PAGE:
ATLANTIC CITY — The financially ailing resort was forced to pick up the tab for security for the 2015 Miss America pageant because the organizers couldn’t pay for it, state officials said in August emails obtained by The Press of Atlantic City.

The Miss America Organization couldn’t contribute to the pageant-related costs, Thomas Gilbert, district commander for the Atlantic City Tourism District, said in emails to city officials that were obtained through an Open Public Records Act request.

City officials said the total was approximately $65,000.

“As a backdrop to my persistence, please note that the Pageant came back to NJ several years ago with a substantial cash infusion from the state, with the current Governor, Lieutenant Governor and County Executive all directly involved in bring the pageant back to AC,” Gilbert wrote in an email, dated Aug. 13, to Emergency City Manager Kevin Lavin and state monitor Ed Sasdelli. “At this time, the MAO’s fiscal position precludes them from contributing to security cost for the pageant.”

According to Miss America’s most recent federal filings, the organization spent $882,278 more than it took in during 2013.

Miss America officials have said in the past the deficit was because the organization put on two pageants in one year.

After an eight-year stint in Las Vegas, Miss America returned in 2013 to its birthplace in Atlantic City. The event was lured back to the city with promises of a $7.3 million state subsidy package through 2015.

A contract extension for Miss America is likely to be complicated by a new five-bill package designed to stabilize Atlantic City’s finances. A key part of the plan will divert $25 million to $30 million in annual Casino Reinvestment Development Authority funding, part of which subsidizes the pageant, to the city to help pay off municipal debt. Gov. Chris Christie has not yet signed it into law.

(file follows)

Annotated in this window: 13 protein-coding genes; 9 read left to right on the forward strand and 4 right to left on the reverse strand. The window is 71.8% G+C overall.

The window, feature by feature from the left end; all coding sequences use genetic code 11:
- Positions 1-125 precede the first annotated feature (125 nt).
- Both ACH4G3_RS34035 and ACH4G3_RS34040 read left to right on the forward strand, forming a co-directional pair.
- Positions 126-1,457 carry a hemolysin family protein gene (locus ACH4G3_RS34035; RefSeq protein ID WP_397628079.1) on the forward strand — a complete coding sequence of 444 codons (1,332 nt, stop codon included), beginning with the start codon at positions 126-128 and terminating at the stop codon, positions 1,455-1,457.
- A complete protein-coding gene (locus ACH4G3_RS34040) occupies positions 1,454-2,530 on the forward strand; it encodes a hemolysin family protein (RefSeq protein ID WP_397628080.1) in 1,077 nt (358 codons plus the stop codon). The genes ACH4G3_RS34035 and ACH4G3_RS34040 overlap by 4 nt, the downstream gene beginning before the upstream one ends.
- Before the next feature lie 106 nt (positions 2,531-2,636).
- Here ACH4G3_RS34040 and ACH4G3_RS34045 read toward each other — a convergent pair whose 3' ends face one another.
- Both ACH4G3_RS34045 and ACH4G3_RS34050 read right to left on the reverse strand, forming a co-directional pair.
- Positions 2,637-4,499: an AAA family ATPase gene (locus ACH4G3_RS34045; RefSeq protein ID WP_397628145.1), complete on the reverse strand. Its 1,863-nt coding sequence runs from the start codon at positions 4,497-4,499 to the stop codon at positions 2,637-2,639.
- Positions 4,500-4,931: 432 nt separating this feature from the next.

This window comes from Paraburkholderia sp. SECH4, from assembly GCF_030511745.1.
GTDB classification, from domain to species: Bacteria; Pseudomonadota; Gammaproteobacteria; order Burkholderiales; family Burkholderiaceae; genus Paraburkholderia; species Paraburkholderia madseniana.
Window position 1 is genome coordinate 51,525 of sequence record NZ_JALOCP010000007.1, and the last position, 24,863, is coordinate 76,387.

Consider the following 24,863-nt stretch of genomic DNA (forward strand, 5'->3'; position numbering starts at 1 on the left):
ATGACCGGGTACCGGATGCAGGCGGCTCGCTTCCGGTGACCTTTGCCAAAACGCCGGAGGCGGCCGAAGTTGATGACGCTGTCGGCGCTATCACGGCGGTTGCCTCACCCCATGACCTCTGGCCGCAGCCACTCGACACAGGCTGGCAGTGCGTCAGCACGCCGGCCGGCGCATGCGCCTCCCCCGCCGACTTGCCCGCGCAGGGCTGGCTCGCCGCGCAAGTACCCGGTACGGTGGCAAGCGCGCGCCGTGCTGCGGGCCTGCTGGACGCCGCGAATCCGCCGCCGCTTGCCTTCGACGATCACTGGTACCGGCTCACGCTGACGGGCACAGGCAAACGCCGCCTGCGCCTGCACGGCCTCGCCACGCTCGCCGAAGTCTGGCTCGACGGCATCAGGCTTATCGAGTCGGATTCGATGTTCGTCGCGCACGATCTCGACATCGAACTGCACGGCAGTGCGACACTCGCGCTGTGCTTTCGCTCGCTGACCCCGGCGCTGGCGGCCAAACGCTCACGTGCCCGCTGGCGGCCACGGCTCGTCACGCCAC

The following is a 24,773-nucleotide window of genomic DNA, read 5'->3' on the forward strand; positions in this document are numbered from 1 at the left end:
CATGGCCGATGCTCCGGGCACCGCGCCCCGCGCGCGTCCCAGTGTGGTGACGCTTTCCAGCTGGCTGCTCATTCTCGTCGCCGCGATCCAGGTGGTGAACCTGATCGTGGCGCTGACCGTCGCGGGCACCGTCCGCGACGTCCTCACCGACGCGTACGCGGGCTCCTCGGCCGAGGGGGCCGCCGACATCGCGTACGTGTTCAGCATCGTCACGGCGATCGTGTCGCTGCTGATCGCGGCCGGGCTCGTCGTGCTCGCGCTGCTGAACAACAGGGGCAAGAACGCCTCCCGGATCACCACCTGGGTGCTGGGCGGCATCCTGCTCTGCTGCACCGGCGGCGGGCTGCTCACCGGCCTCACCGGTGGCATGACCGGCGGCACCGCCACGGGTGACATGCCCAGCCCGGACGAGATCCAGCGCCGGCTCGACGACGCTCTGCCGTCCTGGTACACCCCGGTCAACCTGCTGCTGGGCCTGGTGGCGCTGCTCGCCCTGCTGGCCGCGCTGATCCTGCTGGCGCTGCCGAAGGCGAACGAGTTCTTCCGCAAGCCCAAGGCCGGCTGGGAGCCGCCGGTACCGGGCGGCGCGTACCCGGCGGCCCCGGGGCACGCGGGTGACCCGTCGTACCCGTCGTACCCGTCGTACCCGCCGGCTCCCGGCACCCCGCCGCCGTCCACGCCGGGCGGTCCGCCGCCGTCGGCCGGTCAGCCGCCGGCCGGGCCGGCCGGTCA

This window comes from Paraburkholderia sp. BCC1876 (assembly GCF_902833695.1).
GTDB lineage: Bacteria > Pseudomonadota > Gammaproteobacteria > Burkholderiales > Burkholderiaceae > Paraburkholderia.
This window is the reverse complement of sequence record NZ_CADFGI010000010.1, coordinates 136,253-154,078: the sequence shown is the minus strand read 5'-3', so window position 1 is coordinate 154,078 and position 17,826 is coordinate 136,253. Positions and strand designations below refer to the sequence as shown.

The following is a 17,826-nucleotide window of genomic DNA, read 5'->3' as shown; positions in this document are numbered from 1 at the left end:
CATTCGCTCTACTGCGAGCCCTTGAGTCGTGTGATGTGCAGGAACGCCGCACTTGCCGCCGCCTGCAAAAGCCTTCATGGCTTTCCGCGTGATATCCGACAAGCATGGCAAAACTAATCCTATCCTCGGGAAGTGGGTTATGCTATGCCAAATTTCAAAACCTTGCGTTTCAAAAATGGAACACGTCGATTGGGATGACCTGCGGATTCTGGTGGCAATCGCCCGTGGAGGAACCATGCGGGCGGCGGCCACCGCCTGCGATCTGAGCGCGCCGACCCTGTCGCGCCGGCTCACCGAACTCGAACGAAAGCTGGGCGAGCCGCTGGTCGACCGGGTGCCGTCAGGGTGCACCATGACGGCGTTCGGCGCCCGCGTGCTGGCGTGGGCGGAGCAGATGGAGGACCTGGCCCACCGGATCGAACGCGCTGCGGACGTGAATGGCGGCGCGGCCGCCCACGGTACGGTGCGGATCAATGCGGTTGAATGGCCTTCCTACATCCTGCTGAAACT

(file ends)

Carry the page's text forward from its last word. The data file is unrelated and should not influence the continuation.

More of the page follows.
Despite the deficit, Josh Randle, chief operating officer for the Miss America Organization, said the group is on sound financial footing. Randle did not have an estimate of how much the pageant cost the public. The city is responsible for the costs associated with police and cleaning the Boardwalk after the parade.

“Consistent with other public events and parades held in Atlantic City, the Miss America Competition relies on various public agencies to provide security to ensure the safety and well-being of the contestants and the public at large. Security for the parade this year was provided by various federal, state and local agencies, and the Miss America Organization was not privy to these collective costs,” he said in an emailed statement.

In a subsequent email, Gilbert wrote that he had already talked to city officials about the funding issues.

“Arch (Liston, city administrator) and I already discussed; he indicated the City will address the security cost,” the email from Gilbert stated. “When mtg w/councilmen (Frank) Gilliam/ (George) Tibbitt, Josh (Randle) briefed current MAO financial challenges and I reminded them of the State Aid presently flowing to the City.”

Gilbert didn’t address his specific comments about the financial health of the Miss America Organization, but said Wednesday the goal of the emails and meetings was to keep the public safe.

Councilman George Tibbitt said Wednesday the city’s troubled finances make it more and more difficult to continue to pay for Miss America-related expenses. The city will use tax revenue to pay for the cost associated with the pageant. Earlier this year, the state worked with the city to close a more than $100 million budget deficit.

“Most towns have a hotel tax or room taxes to pay for these type of things. We have none of that,” Tibbitt said.

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